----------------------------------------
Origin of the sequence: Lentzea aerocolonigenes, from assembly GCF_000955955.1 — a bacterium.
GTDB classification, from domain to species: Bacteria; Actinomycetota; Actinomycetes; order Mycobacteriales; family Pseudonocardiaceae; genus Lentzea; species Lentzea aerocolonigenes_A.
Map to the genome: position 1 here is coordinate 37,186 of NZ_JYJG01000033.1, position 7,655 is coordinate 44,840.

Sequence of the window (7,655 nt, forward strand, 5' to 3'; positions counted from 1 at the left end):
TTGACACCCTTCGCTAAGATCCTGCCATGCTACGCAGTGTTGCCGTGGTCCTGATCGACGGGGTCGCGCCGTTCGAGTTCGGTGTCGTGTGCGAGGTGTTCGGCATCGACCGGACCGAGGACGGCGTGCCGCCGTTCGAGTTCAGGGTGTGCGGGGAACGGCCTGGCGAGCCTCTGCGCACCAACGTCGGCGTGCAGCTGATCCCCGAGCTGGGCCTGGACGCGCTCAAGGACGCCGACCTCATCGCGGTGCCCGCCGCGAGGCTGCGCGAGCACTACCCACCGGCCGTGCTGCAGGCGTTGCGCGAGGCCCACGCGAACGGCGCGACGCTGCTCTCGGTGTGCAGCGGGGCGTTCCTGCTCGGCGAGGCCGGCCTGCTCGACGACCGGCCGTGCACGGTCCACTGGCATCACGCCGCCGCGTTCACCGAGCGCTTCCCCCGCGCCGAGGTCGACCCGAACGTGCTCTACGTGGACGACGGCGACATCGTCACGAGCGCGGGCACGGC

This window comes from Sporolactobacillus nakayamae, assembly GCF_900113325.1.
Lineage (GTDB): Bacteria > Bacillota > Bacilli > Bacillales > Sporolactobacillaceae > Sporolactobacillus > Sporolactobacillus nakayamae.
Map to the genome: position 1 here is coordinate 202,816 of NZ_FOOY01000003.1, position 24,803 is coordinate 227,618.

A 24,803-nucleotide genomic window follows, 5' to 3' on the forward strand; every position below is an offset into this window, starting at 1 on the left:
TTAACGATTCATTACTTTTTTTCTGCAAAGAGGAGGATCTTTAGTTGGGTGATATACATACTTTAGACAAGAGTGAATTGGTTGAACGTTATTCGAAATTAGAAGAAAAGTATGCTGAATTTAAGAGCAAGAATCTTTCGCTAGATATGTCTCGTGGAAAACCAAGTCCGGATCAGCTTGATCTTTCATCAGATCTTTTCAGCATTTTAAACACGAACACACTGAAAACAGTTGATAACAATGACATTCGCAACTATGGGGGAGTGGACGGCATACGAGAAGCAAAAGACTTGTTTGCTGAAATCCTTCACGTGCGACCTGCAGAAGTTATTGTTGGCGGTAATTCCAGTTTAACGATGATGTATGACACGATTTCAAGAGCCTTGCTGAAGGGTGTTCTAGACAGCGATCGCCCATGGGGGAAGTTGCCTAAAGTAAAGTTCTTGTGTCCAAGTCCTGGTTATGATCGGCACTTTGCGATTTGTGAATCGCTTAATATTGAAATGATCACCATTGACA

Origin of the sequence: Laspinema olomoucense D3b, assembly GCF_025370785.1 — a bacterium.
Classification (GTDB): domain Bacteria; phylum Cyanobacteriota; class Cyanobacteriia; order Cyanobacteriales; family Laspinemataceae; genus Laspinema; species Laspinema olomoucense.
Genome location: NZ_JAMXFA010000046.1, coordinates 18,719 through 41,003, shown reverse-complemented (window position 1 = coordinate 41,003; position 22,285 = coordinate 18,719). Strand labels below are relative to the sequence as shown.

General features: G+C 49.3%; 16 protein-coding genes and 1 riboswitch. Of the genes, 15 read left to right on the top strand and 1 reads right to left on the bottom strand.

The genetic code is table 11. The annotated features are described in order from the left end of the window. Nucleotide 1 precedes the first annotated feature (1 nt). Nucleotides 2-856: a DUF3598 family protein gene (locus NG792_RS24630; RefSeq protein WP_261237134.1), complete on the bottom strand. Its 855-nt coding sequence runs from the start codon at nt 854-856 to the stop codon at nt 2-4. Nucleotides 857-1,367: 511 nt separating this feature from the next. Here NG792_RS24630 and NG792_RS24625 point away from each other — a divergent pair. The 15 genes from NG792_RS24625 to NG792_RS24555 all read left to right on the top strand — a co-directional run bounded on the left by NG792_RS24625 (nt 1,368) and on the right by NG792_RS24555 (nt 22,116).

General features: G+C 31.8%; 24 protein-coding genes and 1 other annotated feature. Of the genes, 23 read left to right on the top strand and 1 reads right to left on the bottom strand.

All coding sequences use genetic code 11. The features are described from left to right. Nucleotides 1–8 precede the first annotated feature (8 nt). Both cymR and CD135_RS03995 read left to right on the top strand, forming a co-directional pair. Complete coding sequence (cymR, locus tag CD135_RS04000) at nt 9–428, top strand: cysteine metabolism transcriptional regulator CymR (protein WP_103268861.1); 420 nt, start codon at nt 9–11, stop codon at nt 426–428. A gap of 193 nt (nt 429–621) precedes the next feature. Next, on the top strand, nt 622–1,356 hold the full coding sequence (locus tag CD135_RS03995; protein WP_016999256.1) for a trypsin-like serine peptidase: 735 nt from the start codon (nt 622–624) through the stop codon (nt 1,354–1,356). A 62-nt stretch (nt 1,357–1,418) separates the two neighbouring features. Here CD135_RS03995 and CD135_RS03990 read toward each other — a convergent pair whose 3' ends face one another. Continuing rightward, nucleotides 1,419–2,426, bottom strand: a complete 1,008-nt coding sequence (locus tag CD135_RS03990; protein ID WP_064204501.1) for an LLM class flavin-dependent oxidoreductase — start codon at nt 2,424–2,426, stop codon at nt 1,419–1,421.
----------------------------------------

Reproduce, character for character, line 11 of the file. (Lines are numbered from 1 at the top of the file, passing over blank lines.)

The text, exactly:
Origin of the sequence: Laspinema olomoucense D3b, assembly GCF_025370785.1 — a bacterium.